When Hurricane Isaias skirted the Grand Strand Monday night, Cherry Grove bore the brunt of its damage.
North Myrtle Beach said Thursday that the storm caused and estimated $2,431,700 in damage to 438 structures in the city.
The vast majority of the damage was caused by flooding in Cherry Grove.
As usual, North Myrtle Beach’s Cherry Grove on Monday night bore the brunt of the headaches …
When measured by structure, 96.5 percent of the damage occurred in single family residential homes.
The city said 93.6 percent of the damage occurred in Cherry Grove, and 5.5 percent of the damage occurred in Windy Hill.
For comparison, Hurricane Matthew caused $20 million in damage to 1,799 structures, and Hurricane Florence caused $901,675 in damage across 759 structures.
The city says permits are required for repairs, but the city is waiving the permit fee.
The sun that broke through the clouds and lit up the shimmering seagrass in the Cherry Grove…
The storm also took a heavy toll on the dunes north of Sea Mountain Highway and wiped out a large part of the Sea Cabin Pier in Cherry Grove. It flooded much of Cherry Grove, including residential areas along the canals and part of Sea Mountain Highway.
City spokesperson Pat Dowling said the city called in the Army Corps of Engineers from the Charleston district to look at the dune damage.
Beach renourishment projects go through the corps, and are based on the profile of the beach and dunes during the 1990s.
While the 10-year renourishment projects are paid for with a mix of state, local and federal funds, Dowling said the last few emergency renourishment projects (generally done after a hurricane) have been paid for by the Corps.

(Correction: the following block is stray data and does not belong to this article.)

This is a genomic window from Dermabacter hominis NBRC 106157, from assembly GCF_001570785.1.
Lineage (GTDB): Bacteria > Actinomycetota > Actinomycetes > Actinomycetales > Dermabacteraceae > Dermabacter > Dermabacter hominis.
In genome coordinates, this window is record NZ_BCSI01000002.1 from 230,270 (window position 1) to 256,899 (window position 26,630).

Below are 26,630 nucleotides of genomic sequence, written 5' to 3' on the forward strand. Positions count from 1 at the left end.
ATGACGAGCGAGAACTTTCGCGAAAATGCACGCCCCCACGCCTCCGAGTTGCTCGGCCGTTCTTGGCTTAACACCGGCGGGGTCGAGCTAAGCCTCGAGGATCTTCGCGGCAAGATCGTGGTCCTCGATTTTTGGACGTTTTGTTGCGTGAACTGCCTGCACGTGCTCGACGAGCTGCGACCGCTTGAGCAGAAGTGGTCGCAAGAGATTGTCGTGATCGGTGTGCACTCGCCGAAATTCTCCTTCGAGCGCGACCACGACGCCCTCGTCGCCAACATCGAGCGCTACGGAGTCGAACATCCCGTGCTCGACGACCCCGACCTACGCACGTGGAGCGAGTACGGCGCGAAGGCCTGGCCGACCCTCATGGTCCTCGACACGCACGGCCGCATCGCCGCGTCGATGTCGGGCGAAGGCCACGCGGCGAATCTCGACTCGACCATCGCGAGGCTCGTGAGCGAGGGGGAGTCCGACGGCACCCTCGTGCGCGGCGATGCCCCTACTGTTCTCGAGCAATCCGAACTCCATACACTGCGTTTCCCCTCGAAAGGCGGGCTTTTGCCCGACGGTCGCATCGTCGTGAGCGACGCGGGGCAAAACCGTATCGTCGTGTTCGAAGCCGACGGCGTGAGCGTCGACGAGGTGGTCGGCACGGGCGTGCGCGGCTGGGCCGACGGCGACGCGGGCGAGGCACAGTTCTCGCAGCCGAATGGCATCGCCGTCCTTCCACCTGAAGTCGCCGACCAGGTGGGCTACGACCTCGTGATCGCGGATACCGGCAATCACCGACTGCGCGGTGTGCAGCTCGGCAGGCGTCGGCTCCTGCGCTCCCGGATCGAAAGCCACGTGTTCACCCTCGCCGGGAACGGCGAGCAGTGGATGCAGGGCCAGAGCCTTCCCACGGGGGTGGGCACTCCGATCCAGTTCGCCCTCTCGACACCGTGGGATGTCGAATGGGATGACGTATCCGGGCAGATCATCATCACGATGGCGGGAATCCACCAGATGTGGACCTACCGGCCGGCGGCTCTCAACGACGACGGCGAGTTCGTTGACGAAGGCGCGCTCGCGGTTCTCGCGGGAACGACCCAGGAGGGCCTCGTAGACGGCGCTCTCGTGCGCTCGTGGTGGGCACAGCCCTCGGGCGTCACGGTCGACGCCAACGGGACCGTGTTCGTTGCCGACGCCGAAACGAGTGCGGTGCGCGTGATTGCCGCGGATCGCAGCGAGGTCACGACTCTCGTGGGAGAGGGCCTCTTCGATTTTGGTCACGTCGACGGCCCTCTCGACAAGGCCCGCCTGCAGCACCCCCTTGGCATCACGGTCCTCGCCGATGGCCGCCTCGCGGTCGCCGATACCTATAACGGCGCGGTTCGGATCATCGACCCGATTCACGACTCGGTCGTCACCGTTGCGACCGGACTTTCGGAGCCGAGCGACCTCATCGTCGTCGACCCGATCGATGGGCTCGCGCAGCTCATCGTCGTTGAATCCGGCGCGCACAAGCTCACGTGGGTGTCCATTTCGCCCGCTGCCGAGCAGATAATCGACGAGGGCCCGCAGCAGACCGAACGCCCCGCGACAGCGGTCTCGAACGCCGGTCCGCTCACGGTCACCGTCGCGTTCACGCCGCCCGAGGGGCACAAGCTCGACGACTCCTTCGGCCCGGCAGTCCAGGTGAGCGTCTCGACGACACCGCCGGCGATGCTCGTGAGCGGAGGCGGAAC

Dowling said City Manager Mike Mahaney took pictures before and immediately after the storm to document the damage and sent the evidence to the Corps.
The Army Corps of Engineers visited North Myrtle Beach Tuesday after Hurricane Isaias brough…
"They’re looking at the dunes and the beach for beach erosion and dune erosion," Dowling said. "The city manager and mayor and city council have established a really good relationship with the Charleston district and the D.C. officials as well."
The city contracted with Coastal Carolina University professor and School of Coastal and Marine Systems Science Director Paul Gayes to use LIDAR technology to analyze the dunes to get a more exact measurement of where losses occurred. LIDAR equipment uses lasers as measuring devices.
But the beach repairs are still potentially months away.
"We’ll have to see what we lost, where we lost it, and begin to work with the Corps to determine how and when we’ll replace that and what the cost will be," Dowling said. "It’s not an immediate type-thing, but getting it in the chute is important because there’s a lot of steps we have to take."